Haritha Thamban: I wanted to do what I could for the art of Kannur, theyyam

Dressed in a black cotton sari lined with golden threads, wearing a manikkayar (a red rope with bells) and kalthala on his leg, he acts on a stage that has a red figure in the center. The 24-year-old Kannur bharatanatyam dancer had a unique thought in mind while organizing her called thematic dance performance, giving North Kerala's art form a platform outside her home district.

There have been court cases against taking theyyam out of Kannur and, therefore, there are restrictions to explore their potential, says Haritha, whose program was a thematic presentation of pottan theyyam. I chose this version because it is against caste discrimination, says the young woman, and adds that Soorya Krishnamoorthy urged her to work on that issue. “While we were talking about theyyam once, he said that artists like us should do everything possible to replace it, especially because I come from Kannur. My mother, Dr. Latha Edavalath, had done her research on theyyam and bharatanatyam. Once, during an informal conversation, my friend Manuraj, who is a theyyam artist, sang only a few lines of a song and urged me to dance. At that time, the idea of ​​this project caught my attention.

Interestingly, pottan theyyam is named as it presents an idea of ​​superintelligence. It's another name of Shiva also, says Haritha, who is also a researcher in Kalamandalam. I could see that the letters of pottan theyyam, transmitted from generation to word of mouth, in themselves are quite difficult to handle due to their colloquial nature. However, Manu helped me structure it a bit and another friend, Ashokan, helped me understand the meanings, she says.

An artist named Gopi and Haritha's mother also shared the lyrics she had from her research days. The musician Kanjangad Ramachandran put together a classical version of his music, which is a mixture of thottam and classical, with Sivej Krishna Dev singing and Haridev playing mridangam. It was a considerable effort of the team to structure it in a bharatanatyam format, says the dancer, which took about four months to shape. Finding musicians who can handle both the thottam and the classic was also a challenge, since their rhythms, ragas and more are quite different.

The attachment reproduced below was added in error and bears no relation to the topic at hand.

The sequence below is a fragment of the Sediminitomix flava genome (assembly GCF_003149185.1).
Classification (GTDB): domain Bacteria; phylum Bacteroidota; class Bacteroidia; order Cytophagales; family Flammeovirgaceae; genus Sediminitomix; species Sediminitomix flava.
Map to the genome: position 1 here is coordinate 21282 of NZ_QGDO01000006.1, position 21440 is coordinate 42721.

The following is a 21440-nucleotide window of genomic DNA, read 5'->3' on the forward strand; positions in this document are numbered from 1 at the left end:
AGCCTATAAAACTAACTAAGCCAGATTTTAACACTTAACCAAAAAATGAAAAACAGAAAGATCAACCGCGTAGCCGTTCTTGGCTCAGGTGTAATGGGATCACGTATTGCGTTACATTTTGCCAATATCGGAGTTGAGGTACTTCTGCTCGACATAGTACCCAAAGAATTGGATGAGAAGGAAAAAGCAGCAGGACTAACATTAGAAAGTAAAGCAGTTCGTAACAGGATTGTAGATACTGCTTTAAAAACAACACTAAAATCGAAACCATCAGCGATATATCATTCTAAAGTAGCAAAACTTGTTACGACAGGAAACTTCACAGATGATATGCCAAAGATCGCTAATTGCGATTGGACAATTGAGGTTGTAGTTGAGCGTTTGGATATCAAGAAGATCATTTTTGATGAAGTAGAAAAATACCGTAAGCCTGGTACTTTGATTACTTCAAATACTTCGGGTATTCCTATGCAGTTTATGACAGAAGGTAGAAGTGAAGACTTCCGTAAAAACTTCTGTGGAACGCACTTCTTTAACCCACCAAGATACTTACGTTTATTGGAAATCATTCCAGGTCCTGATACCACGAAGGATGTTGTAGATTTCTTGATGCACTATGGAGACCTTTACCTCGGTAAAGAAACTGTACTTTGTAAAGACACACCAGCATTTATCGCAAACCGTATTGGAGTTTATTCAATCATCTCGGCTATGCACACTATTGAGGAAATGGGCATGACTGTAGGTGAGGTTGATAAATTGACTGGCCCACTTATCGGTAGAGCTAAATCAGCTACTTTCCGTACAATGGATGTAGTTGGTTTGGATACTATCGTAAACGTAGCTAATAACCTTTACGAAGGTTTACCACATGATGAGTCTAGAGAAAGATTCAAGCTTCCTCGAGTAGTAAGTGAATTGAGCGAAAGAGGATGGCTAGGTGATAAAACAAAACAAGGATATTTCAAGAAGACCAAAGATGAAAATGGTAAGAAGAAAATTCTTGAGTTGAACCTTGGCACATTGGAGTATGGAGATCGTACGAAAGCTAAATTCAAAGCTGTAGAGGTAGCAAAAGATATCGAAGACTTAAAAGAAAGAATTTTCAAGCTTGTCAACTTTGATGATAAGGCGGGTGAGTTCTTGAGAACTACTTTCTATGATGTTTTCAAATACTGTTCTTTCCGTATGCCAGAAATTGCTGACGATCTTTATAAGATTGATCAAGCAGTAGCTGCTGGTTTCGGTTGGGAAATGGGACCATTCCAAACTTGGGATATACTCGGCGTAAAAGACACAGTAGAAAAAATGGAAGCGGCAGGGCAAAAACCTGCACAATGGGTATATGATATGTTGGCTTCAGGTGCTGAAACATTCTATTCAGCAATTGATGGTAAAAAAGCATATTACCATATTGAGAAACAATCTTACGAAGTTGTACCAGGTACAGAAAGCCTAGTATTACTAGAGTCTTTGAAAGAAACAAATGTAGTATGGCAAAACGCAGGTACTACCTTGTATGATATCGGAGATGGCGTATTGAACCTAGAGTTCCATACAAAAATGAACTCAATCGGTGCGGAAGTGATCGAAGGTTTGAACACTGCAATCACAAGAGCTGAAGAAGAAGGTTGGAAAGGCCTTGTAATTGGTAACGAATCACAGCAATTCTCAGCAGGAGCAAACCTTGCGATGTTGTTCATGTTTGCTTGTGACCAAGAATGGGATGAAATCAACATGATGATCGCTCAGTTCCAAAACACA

Harithat has used the mudras and symbolism of both bharathanatyam and theyyam in the performance. “Though the theyyam presents three types of pottans - Devi, Nandikesha and Shiva - as I perform alone, I have taken only Shiva’s Chandala version, customizing the story a bit,” says Haritha. The story goes on to show Shiva n’s Chandala form in an inebriated condition. It was challenging to do that in bharatanatyam, she reveals. The performance also shows the pottan stunning Sankaracharyar with intellectual questions on discrimination.

The first performance was in Kannur, a few months ago. It is my father Thamban Kambrath who called him Chilambu. I told Soorya, sir, that I did the acting and he invited me to perform it in Thiruvananthapuram, ”explains Haritha, whose gurus are his mother and his aunt Kalakshethra Vidyalakshmi, who had also done nattuvangam for Chilambu.

After the first show, attended by people like Minister Kadannappally Ramachandran and MLA T V Rajesh, she was also invited to perform at the Legislative Assembly, where she is probably the first artist to dance.

Haritha says she wore a black cotton sari so that the essence of theyyam is not lost in the usual silk bharatanatyam attire. “I also wanted to eliminate the conventional red color associated with theyyam. Anyway, he had a red theyyam figurine on the stage, against the black background. The color could represent Chandala's feeling quite well. And the manikkayar on the leg increased their feeling.

Ask him about the connection between theyyam and bharatanatyam, and the artist says: In simple terms, the interpreter theyyam represents God Himself, while the bharatanatyam dancer represents the devotee, says Haritha.

The dancer, who graduated in visual media, is also a first-degree holder in M ​​A Bharatanatyam of Kannur University. She has been performing with the Lasya Fine Arts company throughout the country and has choreographed and written dance dramas for it.

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